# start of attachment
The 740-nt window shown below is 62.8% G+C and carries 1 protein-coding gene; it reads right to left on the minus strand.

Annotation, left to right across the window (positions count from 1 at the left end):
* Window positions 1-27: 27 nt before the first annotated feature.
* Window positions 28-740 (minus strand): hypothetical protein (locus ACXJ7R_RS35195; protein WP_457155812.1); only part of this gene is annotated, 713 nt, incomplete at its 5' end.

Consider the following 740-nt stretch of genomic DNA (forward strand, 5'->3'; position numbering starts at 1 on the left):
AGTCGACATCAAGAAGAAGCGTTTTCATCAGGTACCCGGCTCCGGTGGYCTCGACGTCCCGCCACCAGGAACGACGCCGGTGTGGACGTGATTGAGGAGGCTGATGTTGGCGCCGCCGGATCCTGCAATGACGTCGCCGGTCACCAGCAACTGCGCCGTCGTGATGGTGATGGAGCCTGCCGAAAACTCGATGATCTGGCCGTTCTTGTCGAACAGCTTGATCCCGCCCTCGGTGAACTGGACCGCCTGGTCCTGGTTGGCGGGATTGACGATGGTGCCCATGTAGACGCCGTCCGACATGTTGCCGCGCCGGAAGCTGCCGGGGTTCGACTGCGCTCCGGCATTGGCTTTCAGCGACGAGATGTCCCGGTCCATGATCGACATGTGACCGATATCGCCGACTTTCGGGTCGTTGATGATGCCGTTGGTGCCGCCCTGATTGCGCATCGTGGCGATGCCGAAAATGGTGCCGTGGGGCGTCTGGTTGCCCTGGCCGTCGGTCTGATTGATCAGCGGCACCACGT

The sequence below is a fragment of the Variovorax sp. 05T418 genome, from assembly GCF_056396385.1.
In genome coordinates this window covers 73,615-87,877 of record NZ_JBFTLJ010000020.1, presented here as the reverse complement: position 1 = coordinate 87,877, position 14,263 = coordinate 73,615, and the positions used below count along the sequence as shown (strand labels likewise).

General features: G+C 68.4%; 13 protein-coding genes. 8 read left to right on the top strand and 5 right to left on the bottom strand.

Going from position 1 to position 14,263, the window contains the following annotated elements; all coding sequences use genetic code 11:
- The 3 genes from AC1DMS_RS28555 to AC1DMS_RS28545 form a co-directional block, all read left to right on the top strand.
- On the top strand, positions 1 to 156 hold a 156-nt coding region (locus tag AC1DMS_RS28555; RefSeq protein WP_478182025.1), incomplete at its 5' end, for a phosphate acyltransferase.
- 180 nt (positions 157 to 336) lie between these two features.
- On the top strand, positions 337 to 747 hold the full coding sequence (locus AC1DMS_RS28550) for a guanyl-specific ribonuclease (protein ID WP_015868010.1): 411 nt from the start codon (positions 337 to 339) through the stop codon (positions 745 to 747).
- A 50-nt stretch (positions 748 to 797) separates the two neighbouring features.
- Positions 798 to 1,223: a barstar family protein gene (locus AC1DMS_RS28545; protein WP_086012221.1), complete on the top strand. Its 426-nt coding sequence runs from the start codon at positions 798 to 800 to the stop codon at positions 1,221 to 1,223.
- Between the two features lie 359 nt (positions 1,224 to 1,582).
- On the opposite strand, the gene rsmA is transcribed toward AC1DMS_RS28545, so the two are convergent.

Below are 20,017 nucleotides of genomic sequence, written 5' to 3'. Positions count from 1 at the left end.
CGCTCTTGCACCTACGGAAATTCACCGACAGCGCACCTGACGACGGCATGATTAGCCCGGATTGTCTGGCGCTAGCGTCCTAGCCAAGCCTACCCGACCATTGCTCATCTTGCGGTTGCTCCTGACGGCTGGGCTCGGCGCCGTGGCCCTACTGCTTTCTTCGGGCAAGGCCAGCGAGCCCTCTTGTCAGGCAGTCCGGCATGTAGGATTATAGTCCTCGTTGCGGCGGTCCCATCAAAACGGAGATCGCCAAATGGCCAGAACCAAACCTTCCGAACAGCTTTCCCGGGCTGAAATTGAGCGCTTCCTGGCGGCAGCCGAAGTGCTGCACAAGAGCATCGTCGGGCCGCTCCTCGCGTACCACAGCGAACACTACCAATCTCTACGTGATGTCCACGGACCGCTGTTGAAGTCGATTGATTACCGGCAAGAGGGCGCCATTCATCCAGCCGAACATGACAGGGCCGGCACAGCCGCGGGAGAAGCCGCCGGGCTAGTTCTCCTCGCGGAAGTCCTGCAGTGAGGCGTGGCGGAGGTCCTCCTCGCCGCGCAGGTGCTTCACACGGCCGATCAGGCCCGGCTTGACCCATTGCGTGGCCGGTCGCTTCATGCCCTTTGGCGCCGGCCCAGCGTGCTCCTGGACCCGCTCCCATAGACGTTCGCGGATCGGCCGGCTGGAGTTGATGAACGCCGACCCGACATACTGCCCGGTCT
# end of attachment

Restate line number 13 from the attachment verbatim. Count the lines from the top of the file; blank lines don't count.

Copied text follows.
- 180 nt (positions 157 to 336) lie between these two features.